Nicky tells Jessica that he is running away to San Francisco and invites Jessica to run away with him. She has all these romanticized notions of their new life: they’ll have a beautiful apartment, Nicky will be a successful businessman, and Jessica will return triumphantly to Sweet Valley in a few years to show off her wonderful life. (I’m sure two teenagers with no education and no money would take San Francisco by storm.) Before Jessica can give him an answer, Nicky crashes into a telephone pole to avoid a head-on collision.

The Shephards pick them up, and they are more concerned about the car than any potential injuries Nicky and Jessica might have suffered. (I won’t lie, if my shitbag son and his tramp of the week wrecked my car, I would be pissed too.) Nicky decides to move up his running-away-from-Sweet Valley schedule, and Jessica decides to come with him. She leaves a note for her sister, and I had to transcribe it in toto because it’s so ridiculous and so Jessica.

teen-angstDear Liz,

By the time you get this, I will be far away. I’m sorry if I’m leaving causes you all a lot of pain, but it will be better for all of us in the long run. There are many reasons why I’m going. It isn’t just your fault. You can’t help being the way you are any more than I can. You’re so good. It would just be better for all of you if you’d forget that I ever even existed. I’ve never been anything but trouble anyway. This doesn’t mean I’m forgetting about you. I’ll be thinking a lot about all of you as I take the bus to my new home. I love you, Liz. And make sure you  tell Mom and Dad that I love them too, and Steve, even though I know he hates me. Someday I’ll return, I promise, but not for a long time. Please don’t try to find me. My mind is made up. I’m sorry for all the trouble I’ve caused.

Still your loving sister,


P.S. I’m leaving you my new jeans. I think they make me look fat anyway.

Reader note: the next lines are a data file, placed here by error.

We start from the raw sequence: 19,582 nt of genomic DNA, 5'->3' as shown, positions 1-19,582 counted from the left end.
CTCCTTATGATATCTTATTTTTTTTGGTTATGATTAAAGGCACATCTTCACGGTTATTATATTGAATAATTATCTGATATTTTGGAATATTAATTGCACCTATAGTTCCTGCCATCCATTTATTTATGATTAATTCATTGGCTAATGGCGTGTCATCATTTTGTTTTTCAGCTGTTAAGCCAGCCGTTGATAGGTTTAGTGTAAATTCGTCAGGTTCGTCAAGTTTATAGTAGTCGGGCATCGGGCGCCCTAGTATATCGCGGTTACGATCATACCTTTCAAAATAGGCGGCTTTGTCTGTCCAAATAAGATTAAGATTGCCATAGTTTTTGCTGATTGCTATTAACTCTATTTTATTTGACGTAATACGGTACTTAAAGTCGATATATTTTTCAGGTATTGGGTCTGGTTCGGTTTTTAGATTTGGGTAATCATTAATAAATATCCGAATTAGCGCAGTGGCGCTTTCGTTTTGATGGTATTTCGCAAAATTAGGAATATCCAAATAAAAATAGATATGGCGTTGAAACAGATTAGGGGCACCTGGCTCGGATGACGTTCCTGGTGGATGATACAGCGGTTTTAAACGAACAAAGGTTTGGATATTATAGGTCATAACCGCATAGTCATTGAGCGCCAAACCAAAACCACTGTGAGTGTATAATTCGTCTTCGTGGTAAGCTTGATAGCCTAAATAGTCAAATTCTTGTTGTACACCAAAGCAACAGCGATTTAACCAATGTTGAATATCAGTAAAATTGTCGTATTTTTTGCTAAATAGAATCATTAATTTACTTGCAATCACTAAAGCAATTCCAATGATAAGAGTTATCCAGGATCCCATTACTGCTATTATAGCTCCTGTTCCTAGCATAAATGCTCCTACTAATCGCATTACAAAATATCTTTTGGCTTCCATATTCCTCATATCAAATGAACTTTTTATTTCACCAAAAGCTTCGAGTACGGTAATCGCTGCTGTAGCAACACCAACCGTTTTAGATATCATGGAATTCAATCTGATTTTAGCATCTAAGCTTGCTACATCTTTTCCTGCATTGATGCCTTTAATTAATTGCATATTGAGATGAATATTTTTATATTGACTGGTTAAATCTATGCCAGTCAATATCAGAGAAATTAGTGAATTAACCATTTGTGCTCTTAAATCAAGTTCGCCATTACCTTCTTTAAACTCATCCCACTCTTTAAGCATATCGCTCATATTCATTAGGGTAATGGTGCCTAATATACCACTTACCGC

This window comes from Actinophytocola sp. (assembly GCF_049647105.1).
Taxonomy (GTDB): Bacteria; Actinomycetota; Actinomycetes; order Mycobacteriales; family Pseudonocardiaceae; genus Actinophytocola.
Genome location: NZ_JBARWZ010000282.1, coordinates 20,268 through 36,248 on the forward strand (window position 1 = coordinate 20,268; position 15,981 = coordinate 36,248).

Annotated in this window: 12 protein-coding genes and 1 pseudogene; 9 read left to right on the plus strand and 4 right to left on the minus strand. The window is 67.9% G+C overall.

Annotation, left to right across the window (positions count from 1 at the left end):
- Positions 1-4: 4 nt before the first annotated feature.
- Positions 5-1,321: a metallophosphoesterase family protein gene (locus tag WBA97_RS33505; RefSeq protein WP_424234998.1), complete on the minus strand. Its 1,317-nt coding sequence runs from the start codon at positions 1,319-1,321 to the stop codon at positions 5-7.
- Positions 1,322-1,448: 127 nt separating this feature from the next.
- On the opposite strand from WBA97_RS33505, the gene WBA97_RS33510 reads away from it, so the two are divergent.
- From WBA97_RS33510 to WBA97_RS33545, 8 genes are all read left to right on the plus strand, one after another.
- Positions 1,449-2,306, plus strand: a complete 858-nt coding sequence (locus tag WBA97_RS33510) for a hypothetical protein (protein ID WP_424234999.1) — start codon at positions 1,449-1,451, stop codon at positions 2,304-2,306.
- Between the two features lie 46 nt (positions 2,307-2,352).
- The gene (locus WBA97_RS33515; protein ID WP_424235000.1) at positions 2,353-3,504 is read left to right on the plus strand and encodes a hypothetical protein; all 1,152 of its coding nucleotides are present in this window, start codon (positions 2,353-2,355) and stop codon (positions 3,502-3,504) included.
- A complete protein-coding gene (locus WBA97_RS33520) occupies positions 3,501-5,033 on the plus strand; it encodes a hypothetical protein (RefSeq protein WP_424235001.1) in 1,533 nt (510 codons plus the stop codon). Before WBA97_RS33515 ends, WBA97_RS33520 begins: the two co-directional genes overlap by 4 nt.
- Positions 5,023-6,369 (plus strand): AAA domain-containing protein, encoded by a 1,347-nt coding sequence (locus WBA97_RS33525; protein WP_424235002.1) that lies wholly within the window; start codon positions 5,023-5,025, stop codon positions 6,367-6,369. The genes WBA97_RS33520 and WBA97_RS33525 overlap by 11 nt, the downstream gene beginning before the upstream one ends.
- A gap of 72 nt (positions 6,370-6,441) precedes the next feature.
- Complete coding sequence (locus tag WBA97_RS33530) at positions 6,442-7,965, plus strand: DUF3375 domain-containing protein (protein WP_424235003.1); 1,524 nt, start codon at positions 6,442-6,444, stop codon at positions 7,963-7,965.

She’s sure that once her family sees it they’ll come rushing to find her and then subsequently take her more seriously. Unfortunately, the note falls behind Jessica’s dresser, which delays her inevitable retrieval. Elizabeth finally realizes she’s missing because her grody bedroom is actually clean for once. After visiting the super dysfunctional Shepard house, the Wakefields discover from one of Steven’s basketball buddies that Nicky is on his way via Greyhound to San Fran. They whole family drives from bus stop to bus stop until they finally locate Jessica. Tears and hugs and promises to take Jessica seriously ensue. And instead of being punished for being a total bitch, Jessica is rewarded with a new sweater.

If you skip the last few chapters, you can just pretend that Jess’ bus left the station, and she disappeared into the San Fran landscape, never to be heard from again.

3rnvk6B-Plot: Ricky Capaldo shows up again. Man, this dude can not catch a break. When we last saw him, he was saving “Easy Annie” Whitman from herself. Now, he’s forced to get a job as a waiter at Casey’s, since his parents divorced, and his dad left his mom high and dry. Since Ricky’s dad is not paying child support, his mom has decided that he can’t see his old-world Italian immigrant grandparents. Their depiction is just so fucking cringe worthy.

Well, his grandparents have decided to sue for visitation. Elizabeth is doing an article on the trial for the Sweet Valley News, which seems highly unethical (plus improbable that a family court would allow this). Ricky is on his mom’s side because he wants to punish his grandparents for his dad being such a shitbag. Elizabeth has one of her trademark talks with Ricky, and he realizes that he’s been wrong the whole time. He tells his mom that he and his sister should be allowed to see his grandparents. Ricky’s mom then drops the case (thus wasting every one’s time and money.)

Ugh, Ned Wakefield Moment #1: During opening arguments for the trial, Ned actually utters the following:

“Please, Your Honor.” He paused. “Think of the children. The children,” he repeated quietly.

Ugh, Ned Wakefield Moment #2